“Labour, logistics and energy will become more important in 2023 as inflationary factors not related to raw materials will become more important,” said the CFO.
The company is already in talks with customers so they can pass on the costs associated with it, he added.
Despite the company’s track record of dealing with turbulence, it was vulnerable to volatile light vehicle production (LVP) and sudden lockdowns in China.
Westin said Autoliv struggled at the end of the fourth quarter, with the re-opening of China slowing fourth-quarter sales, an impact that continued into the first quarter and is expected to ease.
The world’s largest manufacturer of airbags and seatbelts expects pre-adjusted earnings before interest and taxes (EBIT) of $224.8 million, up from $177 million a year earlier to $233 million It exceeded the estimates of analysts who had been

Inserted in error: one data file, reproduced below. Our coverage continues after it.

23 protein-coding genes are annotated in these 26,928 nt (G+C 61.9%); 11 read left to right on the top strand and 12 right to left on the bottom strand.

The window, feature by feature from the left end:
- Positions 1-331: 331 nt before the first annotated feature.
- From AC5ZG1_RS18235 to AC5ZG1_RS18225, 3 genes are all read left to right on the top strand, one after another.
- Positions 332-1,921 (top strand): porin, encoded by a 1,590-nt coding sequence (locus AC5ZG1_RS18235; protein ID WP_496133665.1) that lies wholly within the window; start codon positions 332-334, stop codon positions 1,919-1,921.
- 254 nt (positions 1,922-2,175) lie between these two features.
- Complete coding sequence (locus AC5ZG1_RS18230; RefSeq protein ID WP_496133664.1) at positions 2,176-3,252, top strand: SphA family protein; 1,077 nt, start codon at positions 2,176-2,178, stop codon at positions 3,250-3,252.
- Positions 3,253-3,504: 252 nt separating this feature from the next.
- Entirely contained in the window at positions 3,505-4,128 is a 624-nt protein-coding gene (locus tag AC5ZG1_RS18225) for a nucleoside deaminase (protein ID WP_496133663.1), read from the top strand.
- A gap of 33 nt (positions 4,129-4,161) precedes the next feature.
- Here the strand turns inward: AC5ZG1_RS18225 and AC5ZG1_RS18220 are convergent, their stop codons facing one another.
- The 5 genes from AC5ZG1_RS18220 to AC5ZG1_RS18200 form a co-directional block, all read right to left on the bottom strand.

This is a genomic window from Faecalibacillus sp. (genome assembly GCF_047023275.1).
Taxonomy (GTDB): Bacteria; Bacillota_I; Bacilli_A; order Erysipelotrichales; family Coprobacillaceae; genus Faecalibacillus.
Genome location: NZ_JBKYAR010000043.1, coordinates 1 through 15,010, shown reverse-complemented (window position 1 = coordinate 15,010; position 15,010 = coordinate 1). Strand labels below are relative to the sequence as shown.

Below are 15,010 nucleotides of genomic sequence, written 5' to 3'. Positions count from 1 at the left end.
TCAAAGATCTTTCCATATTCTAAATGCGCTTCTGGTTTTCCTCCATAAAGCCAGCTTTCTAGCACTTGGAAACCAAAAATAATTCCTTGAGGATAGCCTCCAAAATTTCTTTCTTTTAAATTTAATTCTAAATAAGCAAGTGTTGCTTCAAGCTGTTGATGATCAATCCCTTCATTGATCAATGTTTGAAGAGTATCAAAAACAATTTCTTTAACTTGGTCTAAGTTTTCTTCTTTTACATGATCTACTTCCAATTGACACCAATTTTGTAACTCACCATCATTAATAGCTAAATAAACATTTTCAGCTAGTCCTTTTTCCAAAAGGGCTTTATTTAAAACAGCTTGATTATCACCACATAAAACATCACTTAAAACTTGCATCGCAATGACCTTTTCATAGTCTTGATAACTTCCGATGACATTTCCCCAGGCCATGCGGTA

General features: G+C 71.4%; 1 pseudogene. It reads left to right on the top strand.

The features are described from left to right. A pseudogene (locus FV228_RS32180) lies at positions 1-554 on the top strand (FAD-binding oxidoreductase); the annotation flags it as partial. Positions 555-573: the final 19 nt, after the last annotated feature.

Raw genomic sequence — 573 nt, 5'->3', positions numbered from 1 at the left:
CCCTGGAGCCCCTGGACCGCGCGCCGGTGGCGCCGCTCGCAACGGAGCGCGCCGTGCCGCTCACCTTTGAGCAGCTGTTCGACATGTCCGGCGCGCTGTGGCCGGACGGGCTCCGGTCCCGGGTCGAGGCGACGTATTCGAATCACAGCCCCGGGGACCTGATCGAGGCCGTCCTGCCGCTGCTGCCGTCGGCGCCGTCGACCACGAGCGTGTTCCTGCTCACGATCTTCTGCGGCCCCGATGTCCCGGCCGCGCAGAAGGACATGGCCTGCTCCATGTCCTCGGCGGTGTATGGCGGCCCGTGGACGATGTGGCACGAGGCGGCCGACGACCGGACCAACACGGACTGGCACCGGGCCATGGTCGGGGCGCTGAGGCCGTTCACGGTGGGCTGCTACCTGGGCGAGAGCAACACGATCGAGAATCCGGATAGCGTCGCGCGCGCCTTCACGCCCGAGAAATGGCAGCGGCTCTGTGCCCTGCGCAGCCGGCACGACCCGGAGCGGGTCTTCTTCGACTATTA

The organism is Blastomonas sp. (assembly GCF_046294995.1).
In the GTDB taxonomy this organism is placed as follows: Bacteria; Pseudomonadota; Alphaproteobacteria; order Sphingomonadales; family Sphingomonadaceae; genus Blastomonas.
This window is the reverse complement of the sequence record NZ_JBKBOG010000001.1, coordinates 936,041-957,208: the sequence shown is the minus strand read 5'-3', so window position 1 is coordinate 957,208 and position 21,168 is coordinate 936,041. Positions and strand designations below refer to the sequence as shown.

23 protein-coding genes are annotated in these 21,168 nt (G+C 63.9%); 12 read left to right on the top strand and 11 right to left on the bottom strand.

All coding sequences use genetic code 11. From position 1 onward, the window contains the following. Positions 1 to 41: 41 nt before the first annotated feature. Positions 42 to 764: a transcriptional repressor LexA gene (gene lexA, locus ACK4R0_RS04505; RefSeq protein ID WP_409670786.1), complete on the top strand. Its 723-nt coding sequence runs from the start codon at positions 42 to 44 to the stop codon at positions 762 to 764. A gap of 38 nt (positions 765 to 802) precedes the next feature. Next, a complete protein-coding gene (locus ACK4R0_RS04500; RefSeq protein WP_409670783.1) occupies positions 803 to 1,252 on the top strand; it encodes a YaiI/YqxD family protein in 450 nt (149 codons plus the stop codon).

Autoliv expects organic sales growth to increase by 15% in 2023 and adjusted operating margin to rise from 8.5% to 9.0%, up from 6.8% last year.
blow of inflation
Inflation has also hit Autoliv’s employees, with Westin saying the company has had to support employees in certain countries in Eastern and Western Europe and some in North America.
The CFO expects this to continue, with the first quarter outperforming the other quarters as ongoing bargaining deals, minimum wage hikes and overall rising labor costs continue to strain the company. He said he expects it to be less profitable.